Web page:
Egypt’s New Protest Law

Nov 25

The “revolutionary” government — headed by the interim President, Adly Mansur, previously president of Egypt’s Supreme Constitutional Court, otherwise known as a bastion for liberal and democratic values — has passed a new law titled “Organization of the Right to Public Meetings, Marches and Peaceful Demonstrations.” Here is a link to the official version as published in the Egyptian Gazette.

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Lipset’s Law, Egypt and Democratic Transition

Mar 28

One of the most basic reasons why my judgment on events in Egypt during its post-Mubarak transition differs from that of others is my relative pessimism on what can be achieved in the short-term, other than simply securing the foundations for formal democracy.  Based on that starting point, I have given President Morsi wide leeway, because it seems to me that what he has been attempting to do is no more than establish the foundations for a formal democratic regime, one that no doubt will be greatly troubled and flawed, and will certainly fall short of the aspirations of many “revolutionaries,” particularly the youthful vanguard.

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Criticism of the Proposed IMF Loan to Egypt, reprise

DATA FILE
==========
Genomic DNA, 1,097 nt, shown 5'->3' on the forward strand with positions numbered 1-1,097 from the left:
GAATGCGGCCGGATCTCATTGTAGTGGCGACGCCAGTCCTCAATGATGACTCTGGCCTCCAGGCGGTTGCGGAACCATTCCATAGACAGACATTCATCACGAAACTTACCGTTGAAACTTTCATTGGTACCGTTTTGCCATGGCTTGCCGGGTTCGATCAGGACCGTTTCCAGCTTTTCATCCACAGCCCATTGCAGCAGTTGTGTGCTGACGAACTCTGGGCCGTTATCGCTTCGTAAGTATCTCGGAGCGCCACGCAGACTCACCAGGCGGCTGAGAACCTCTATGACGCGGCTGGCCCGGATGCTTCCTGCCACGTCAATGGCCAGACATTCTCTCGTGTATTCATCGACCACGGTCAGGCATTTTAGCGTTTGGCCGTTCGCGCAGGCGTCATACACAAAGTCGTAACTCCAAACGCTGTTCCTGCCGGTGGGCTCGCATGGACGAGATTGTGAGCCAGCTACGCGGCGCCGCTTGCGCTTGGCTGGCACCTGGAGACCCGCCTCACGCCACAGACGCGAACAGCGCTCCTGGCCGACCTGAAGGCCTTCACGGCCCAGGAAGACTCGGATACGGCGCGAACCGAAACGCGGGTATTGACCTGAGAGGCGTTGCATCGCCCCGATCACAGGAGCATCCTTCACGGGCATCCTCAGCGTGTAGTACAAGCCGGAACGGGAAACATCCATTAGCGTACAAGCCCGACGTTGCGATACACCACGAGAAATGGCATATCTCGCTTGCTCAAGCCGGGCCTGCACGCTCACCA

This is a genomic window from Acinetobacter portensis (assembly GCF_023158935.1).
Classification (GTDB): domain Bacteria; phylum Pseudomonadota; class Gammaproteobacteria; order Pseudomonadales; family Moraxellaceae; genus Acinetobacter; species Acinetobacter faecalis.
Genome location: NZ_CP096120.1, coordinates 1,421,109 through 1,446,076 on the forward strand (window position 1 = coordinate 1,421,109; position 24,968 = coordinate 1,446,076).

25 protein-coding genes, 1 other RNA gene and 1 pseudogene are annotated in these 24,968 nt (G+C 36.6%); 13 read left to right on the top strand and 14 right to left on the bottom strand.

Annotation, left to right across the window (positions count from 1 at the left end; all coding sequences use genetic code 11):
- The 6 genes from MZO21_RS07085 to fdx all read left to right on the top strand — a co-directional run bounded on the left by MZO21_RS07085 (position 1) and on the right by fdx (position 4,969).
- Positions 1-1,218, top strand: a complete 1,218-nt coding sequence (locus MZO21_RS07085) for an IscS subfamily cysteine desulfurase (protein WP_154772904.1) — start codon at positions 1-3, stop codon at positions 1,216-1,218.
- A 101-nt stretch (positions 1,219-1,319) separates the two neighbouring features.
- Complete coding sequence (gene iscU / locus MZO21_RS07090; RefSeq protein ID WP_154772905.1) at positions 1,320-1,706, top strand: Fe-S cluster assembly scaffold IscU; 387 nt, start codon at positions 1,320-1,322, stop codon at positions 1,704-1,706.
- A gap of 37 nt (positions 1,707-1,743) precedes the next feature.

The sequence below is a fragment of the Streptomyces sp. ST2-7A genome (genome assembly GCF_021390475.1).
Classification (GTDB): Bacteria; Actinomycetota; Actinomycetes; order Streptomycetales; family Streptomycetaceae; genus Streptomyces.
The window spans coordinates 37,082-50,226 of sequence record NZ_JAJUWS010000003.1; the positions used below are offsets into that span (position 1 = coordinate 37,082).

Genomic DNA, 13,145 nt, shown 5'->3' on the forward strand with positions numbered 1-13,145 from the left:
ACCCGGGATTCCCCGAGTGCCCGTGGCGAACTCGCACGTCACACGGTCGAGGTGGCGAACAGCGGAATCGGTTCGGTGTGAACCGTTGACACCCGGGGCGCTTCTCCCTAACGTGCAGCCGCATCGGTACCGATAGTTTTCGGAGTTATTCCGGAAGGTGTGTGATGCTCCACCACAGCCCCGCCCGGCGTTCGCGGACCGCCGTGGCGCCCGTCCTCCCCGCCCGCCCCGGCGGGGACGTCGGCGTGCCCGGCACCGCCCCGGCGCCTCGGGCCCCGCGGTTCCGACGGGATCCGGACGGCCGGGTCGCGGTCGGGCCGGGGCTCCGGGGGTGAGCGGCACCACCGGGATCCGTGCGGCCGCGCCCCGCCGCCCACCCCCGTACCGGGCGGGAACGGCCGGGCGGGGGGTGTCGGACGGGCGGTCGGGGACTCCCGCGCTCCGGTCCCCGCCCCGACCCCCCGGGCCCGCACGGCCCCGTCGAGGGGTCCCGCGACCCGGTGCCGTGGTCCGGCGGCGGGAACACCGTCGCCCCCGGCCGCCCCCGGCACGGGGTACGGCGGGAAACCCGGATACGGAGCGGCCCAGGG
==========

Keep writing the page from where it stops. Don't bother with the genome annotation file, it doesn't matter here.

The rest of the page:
Nov 12

Civil society groups in Egypt have released a letter addressed simultaneously to Hisham Qindil, Egypt’s prime minister, and Christina La Garde, executive director of the International Monetary Fund (the “IMF”), expressing their opposition to the proposed loan.  

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Some Thoughts on the Secular-Religious Divide in Tunisia

Jun 09

Over the last three days (May 31-June 2), I have had the opportunity to discuss the Tunisian Revolution with several Tunisian intellectuals, both religious and secular.  And while it would be presumptuous of me to believe that in three days I am in a position to speak authoritatively about the significance of this divide, and what it means for the future of the Tunisian Revolution, I think it is possible to make a few tentative conclusions. On the positive side of the ledger, there appears to be a genuine desire from both the supporters of the Nahda and the secular parties to make this transition a successful one, despite the profound differences that separate the two sides.  The principle incentive these otherwise warring-sides have to reach some kind of détente that would allow for a modicum of democracy is the fear that Tunisia could relapse to the nightmare of Zayn al-ʻAbidin Ben Ali. 

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